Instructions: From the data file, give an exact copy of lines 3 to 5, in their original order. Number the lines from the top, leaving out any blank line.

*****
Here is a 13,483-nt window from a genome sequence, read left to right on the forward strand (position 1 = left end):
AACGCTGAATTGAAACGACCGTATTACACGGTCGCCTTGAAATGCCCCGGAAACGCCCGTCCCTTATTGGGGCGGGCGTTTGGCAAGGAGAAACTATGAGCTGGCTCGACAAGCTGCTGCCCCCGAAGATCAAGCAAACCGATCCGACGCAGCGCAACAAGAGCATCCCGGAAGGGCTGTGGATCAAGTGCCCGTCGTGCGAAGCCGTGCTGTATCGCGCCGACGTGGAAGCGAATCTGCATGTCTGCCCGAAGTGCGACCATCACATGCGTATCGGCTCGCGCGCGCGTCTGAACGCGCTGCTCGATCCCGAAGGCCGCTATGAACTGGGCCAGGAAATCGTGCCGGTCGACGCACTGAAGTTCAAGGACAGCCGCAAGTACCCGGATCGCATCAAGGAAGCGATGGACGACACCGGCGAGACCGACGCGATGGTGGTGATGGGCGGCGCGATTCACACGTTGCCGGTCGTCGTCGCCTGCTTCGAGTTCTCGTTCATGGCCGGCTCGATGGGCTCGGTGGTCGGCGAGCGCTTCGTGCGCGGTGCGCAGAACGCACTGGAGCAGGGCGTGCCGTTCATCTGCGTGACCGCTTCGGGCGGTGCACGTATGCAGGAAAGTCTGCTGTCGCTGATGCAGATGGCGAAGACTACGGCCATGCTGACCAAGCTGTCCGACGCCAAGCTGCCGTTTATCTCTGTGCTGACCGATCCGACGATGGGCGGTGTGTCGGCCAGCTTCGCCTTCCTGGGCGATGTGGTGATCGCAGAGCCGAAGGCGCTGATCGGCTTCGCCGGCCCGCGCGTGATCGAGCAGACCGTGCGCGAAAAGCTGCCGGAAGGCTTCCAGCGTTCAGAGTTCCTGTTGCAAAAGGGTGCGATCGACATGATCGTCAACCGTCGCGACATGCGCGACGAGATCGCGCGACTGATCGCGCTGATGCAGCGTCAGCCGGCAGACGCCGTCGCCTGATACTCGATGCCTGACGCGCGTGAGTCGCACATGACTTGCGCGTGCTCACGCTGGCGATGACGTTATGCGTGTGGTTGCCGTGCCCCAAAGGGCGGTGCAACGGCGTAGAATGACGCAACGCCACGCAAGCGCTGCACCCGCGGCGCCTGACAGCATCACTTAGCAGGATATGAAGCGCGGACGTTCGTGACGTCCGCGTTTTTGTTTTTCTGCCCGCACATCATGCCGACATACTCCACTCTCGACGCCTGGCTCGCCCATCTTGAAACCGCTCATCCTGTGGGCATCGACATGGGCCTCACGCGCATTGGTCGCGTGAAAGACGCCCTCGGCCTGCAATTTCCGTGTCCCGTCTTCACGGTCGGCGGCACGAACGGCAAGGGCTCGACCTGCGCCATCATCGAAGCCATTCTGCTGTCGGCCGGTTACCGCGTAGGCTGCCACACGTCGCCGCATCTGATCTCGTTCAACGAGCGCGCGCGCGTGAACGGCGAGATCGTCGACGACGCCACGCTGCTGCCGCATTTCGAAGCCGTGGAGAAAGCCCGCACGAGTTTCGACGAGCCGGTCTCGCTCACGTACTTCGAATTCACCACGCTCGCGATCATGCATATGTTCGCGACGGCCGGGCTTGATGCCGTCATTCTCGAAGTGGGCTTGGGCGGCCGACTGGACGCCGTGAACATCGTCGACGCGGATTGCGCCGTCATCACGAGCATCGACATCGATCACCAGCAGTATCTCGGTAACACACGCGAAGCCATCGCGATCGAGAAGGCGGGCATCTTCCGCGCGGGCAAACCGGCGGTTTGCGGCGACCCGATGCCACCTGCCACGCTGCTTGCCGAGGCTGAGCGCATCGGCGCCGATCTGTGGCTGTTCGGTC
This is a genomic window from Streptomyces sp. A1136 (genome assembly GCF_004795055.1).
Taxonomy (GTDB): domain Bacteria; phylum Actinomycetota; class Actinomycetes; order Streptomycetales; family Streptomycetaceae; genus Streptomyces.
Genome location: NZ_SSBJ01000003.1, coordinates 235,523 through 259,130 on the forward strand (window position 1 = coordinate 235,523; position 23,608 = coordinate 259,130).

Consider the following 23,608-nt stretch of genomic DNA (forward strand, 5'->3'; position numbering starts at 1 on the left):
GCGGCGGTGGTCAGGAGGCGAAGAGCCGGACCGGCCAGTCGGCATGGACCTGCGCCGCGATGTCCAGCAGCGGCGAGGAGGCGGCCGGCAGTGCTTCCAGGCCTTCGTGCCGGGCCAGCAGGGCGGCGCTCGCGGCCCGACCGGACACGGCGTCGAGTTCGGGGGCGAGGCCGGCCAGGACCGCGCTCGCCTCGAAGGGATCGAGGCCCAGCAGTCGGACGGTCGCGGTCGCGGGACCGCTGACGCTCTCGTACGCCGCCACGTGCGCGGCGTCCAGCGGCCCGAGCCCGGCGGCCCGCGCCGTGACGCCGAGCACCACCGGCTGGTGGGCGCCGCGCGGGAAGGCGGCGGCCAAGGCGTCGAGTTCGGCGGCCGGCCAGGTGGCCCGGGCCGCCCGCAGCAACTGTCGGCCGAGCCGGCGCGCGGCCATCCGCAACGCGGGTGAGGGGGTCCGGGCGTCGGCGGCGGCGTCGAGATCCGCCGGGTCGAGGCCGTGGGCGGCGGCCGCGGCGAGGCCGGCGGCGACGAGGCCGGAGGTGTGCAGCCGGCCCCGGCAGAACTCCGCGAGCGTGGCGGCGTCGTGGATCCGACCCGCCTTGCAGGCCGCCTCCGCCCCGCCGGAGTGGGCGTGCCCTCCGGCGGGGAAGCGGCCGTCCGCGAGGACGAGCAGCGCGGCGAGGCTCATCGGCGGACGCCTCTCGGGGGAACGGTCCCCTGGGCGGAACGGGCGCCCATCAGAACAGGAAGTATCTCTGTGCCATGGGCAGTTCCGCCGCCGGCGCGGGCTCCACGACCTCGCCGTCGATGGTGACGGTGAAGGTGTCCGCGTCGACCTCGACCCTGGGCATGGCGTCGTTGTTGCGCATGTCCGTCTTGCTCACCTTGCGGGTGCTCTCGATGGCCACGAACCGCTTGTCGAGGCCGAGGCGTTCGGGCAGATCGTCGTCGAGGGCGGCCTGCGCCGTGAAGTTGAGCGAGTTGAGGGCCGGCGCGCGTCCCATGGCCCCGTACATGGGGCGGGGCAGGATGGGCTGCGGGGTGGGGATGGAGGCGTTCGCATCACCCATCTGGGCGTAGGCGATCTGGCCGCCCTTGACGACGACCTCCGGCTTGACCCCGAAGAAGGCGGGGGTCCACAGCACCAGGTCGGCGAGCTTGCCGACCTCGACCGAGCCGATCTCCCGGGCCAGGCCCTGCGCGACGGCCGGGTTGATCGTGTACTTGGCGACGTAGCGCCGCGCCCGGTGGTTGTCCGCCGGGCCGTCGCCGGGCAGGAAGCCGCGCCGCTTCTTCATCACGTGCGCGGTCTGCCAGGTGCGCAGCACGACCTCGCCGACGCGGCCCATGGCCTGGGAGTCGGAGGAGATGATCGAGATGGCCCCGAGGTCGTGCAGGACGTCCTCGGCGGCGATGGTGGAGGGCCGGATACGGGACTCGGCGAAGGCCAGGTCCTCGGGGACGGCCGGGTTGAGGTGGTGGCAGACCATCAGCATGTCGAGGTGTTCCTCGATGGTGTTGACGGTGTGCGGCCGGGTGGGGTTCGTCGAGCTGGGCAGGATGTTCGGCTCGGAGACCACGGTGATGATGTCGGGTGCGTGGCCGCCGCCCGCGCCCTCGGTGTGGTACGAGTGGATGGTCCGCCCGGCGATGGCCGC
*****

This is a genomic window from Streptomyces sp. A1136 (genome assembly GCF_004795055.1).
Taxonomy (GTDB): domain Bacteria; phylum Actinomycetota; class Actinomycetes; order Streptomycetales; family Streptomycetaceae; genus Streptomyces.
Genome location: NZ_SSBJ01000003.1, coordinates 235,523 through 259,130 on the forward strand (window position 1 = coordinate 235,523; position 23,608 = coordinate 259,130).